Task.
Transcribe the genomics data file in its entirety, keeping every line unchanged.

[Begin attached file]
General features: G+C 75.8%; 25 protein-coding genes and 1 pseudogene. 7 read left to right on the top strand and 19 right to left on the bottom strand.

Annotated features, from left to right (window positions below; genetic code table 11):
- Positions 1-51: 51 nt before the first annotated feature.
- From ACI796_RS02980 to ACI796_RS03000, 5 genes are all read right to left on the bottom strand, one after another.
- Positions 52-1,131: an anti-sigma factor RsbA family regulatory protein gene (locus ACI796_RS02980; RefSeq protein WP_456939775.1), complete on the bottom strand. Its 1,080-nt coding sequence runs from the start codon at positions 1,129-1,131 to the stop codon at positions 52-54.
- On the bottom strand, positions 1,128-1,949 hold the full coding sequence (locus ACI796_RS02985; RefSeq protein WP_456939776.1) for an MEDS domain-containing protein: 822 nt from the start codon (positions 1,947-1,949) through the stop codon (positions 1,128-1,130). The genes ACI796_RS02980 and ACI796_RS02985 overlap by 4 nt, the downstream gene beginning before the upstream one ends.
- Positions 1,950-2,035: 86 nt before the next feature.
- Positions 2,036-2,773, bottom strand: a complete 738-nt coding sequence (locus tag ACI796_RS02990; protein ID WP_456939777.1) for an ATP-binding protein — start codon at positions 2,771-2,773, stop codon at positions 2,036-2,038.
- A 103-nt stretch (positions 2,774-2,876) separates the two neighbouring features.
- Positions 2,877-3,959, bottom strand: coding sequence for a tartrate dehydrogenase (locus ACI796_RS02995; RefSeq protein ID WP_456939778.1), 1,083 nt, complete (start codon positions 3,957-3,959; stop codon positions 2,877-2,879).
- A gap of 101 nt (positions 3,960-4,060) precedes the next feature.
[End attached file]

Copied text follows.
General features: G+C 75.8%; 25 protein-coding genes and 1 pseudogene. 7 read left to right on the top strand and 19 right to left on the bottom strand.

Annotated features, from left to right (window positions below; genetic code table 11):
- Positions 1-51: 51 nt before the first annotated feature.
- From ACI796_RS02980 to ACI796_RS03000, 5 genes are all read right to left on the bottom strand, one after another.
- Positions 52-1,131: an anti-sigma factor RsbA family regulatory protein gene (locus ACI796_RS02980; RefSeq protein WP_456939775.1), complete on the bottom strand. Its 1,080-nt coding sequence runs from the start codon at positions 1,129-1,131 to the stop codon at positions 52-54.
- On the bottom strand, positions 1,128-1,949 hold the full coding sequence (locus ACI796_RS02985; RefSeq protein WP_456939776.1) for an MEDS domain-containing protein: 822 nt from the start codon (positions 1,947-1,949) through the stop codon (positions 1,128-1,130). The genes ACI796_RS02980 and ACI796_RS02985 overlap by 4 nt, the downstream gene beginning before the upstream one ends.
- Positions 1,950-2,035: 86 nt before the next feature.
- Positions 2,036-2,773, bottom strand: a complete 738-nt coding sequence (locus tag ACI796_RS02990; protein ID WP_456939777.1) for an ATP-binding protein — start codon at positions 2,771-2,773, stop codon at positions 2,036-2,038.
- A 103-nt stretch (positions 2,774-2,876) separates the two neighbouring features.
- Positions 2,877-3,959, bottom strand: coding sequence for a tartrate dehydrogenase (locus ACI796_RS02995; RefSeq protein ID WP_456939778.1), 1,083 nt, complete (start codon positions 3,957-3,959; stop codon positions 2,877-2,879).
- A gap of 101 nt (positions 3,960-4,060) precedes the next feature.